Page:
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Author Topic: Why Running May Be Good for Your Back  (Read 934 times)

mouser

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Why Running May Be Good for Your Back
« on: June 08, 2017, 08:31 AM »
From the NY Times today:
Why Running May Be Good for Your Back
https://www.nytimes....d-for-your-back.html

"People who regularly run or walk briskly appear to have healthier discs in their spines than people who do not exercise, according to one of the first studies to closely examine links between movement and disc health. The findings refute a widely held belief that activities like running might overtax the spine and indicate that, instead, they make it sturdier."

Over the years I have experienced periods with lower back pain issues, and running has seemed to help.  This seems completely counter-intuitive to me, but maybe there is some science behind it..

dr_andus

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Re: Why Running May Be Good for Your Back
« Reply #1 on: June 08, 2017, 09:23 AM »
Considering that it's only been a tiny fraction of human history where humans led sedentary lifestyles, maybe it makes sense that "motion is lotion," as they say.

But it also could be that cause and effect are reversed and it's the ones with healthy spines that are not put off from running...

Deozaan

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Re: Why Running May Be Good for Your Back
« Reply #2 on: June 08, 2017, 03:02 PM »
It makes sense to me, following this logic:

Our bodies have ways of coping with frequent, repeating stressors. For example, our hands and feet develop calluses to protect them from wear and tear. Many minor "injuries" lead to the hands becoming hardened and more resistant to the effects. But people who don't use their hands in such a way don't develop these calluses.

I'd guess it's a similar thing with our backs. If you run regularly, you repeatedly and frequently "injure" your back in minor ways, so the body compensates by making stronger discs, etc.

Along with the "motion is lotion" saying could be added: "If you don't use it, you lose it."

tomos

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Re: Why Running May Be Good for Your Back
« Reply #3 on: June 08, 2017, 03:50 PM »
It makes sense to me, following this logic:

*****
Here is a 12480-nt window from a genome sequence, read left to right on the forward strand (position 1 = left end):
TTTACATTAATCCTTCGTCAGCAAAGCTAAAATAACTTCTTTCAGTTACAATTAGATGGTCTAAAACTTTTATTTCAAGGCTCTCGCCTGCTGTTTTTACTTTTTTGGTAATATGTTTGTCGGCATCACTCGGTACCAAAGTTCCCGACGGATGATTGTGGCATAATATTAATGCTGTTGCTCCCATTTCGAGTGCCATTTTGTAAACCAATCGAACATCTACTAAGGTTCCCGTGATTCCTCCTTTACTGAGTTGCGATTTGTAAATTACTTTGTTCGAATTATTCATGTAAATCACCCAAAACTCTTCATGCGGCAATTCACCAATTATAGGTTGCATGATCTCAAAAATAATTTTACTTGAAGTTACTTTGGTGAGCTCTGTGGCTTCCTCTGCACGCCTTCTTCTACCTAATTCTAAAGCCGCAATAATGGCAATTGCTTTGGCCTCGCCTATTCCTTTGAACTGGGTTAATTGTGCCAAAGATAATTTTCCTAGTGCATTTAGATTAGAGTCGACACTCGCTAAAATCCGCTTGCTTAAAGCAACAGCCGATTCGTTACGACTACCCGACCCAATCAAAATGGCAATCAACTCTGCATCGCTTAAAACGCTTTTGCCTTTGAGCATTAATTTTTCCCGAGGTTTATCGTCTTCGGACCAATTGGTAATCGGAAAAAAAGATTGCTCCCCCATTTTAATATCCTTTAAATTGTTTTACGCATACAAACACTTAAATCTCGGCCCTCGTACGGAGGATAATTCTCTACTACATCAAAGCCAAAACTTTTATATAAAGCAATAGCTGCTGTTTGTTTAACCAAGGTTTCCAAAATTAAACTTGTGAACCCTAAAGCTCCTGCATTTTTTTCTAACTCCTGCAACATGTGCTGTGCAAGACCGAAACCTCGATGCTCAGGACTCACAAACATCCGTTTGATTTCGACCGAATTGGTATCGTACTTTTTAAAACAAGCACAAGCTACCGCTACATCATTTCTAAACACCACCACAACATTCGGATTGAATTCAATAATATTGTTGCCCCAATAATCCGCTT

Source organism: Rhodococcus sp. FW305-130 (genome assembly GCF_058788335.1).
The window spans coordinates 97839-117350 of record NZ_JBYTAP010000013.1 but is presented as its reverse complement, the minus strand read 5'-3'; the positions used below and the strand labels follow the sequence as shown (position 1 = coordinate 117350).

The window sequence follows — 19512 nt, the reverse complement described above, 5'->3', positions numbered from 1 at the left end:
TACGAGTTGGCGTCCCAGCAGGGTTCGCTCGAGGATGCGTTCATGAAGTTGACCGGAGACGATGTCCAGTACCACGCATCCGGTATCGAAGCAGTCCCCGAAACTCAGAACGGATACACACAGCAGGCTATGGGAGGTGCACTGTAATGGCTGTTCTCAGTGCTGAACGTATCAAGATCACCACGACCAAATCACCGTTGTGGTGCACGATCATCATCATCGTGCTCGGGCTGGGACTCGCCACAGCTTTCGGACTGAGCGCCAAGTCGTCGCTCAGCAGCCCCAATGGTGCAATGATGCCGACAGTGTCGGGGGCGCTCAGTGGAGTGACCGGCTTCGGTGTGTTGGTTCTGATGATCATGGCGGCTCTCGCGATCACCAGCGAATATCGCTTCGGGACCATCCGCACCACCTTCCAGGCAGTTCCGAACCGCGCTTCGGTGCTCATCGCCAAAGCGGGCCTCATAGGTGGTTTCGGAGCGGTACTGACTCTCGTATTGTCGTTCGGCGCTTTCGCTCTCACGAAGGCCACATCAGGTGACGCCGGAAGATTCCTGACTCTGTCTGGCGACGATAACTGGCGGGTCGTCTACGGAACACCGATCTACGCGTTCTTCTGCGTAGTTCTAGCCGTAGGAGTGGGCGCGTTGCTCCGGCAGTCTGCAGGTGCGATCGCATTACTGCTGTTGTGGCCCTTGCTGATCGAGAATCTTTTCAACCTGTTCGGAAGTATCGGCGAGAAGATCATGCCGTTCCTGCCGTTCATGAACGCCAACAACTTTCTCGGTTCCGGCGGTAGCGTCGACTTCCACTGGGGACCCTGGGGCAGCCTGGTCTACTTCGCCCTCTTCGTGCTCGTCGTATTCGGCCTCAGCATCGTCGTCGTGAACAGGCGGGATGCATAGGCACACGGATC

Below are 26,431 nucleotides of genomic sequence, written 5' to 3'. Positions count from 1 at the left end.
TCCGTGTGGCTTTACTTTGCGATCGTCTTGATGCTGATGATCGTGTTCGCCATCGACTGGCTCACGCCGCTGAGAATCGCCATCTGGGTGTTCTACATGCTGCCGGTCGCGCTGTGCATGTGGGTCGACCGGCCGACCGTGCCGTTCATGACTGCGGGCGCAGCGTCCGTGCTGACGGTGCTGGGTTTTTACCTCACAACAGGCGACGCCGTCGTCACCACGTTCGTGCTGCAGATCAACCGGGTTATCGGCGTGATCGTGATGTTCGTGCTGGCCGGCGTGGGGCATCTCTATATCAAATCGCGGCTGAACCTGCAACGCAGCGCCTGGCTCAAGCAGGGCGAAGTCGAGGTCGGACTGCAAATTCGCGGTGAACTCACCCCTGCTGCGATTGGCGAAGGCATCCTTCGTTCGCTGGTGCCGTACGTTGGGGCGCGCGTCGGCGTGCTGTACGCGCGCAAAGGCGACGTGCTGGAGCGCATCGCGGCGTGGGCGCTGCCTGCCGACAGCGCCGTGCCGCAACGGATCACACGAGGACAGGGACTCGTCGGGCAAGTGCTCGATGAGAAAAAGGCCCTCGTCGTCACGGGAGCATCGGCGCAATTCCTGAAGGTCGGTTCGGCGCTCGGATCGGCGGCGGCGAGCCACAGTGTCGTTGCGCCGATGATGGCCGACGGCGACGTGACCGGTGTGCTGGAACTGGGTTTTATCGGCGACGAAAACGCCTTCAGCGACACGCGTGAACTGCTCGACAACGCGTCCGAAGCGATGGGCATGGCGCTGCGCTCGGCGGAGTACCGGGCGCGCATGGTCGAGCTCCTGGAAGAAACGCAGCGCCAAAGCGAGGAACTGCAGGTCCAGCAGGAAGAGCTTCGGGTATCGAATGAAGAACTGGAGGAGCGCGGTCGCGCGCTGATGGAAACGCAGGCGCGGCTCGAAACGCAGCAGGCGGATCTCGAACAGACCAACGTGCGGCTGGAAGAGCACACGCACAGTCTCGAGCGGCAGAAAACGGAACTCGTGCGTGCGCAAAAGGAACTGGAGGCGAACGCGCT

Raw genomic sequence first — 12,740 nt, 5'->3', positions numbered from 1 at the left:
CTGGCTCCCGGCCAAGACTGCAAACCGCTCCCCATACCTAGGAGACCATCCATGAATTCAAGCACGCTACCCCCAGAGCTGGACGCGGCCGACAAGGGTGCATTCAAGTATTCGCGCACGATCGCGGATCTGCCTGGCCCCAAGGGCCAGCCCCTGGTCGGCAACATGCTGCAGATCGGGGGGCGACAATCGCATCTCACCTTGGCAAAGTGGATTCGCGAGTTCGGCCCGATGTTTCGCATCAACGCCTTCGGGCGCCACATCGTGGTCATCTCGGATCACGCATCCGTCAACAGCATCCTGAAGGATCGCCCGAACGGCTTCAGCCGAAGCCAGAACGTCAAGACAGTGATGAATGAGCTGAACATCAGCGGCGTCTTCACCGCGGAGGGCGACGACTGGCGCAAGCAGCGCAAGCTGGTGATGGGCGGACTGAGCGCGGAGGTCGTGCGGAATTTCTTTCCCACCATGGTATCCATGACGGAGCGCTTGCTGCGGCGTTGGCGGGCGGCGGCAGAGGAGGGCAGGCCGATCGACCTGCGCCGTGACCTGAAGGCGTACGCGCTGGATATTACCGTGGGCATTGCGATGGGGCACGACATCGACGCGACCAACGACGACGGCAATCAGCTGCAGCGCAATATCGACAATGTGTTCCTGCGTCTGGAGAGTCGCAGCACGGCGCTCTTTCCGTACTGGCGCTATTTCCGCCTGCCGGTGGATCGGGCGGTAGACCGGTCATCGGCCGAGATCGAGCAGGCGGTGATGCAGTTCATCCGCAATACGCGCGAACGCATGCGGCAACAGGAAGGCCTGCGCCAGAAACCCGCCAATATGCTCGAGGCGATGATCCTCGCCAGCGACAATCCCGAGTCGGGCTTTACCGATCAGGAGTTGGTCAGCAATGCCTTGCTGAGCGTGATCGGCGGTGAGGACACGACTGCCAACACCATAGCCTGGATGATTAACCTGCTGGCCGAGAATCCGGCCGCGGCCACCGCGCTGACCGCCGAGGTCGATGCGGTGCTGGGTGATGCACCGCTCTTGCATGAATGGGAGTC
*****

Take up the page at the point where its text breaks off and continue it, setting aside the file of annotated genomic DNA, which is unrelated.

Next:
Our bodies have ways of coping with frequent, repeating stressors. For example, our hands and feet develop calluses to protect them from wear and tear. Many minor "injuries" lead to the hands becoming hardened and more resistant to the effects. But people who don't use their hands in such a way don't develop these calluses.

I'd guess it's a similar thing with our backs. If you run regularly, you repeatedly and frequently "injure" your back in minor ways, so the body compensates by making stronger discs, etc.

Along with the "motion is lotion" saying could be added: "If you don't use it, you lose it."

I dont know that the back works that way -- if you damage between the vertebrae or the vertebrae themselves, they dont recover well.

I could imagine the way it helps is through use of the back and stomach muscles when running - these hold the back straighter; they also lengthen the back, which leads to the vertebrae being further apart from each other, so they and all between them doesn't get damaged.

EDIT// which ties in with the 'Gokhale method' which I still follow: one of the core ideas is to keep the back straight and lengthened. It hurts me to see my niece (age 11) who used to naturally sit so beautifully straight -- she now slumps when sitting in almost a half-circle curve...
Tom

Shades

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Re: Why Running May Be Good for Your Back
« Reply #4 on: June 09, 2017, 12:59 AM »
I was always told (in the military) that traing your abdomen is also a good way to prevent all kinds of back pains. This, because the muscles in the abdomen can then take over from sore muscles in the back. From that point of view, it wouldn't be too big a jump that those front muscles also keep discs further apart and relieve that type of pain.

Sit-ups (done properly!) is usually the easiest accessible method, but if you have the option, take up swimming in Olympic size (or half-sized) swimming pools. Or much smaller swimming pools which have a system in place that generates a variable current. The same concept as a treadmill for running.

Swimming is good as it provides a full body workout, but without the impact on the joints you use for running. Your buoyancy relieves much stress on painful joints and Swimming builds up muscles, which relieve pain even more. 100 Meters swimming should compare to a brisk walk of 2 kilometers or 5 kilometers of cycling at normal speeds. In a pool of sufficient size it hardly matters if you "cheat" by using your legs to push you off.

I have met lots of competition swimmers and water polo players. None of them complained of back pains and even in later stages of life, most were able to keep up their youthful physique. Just saying that swimming is a good way to keep the whole body in shape, without putting stress on your joints.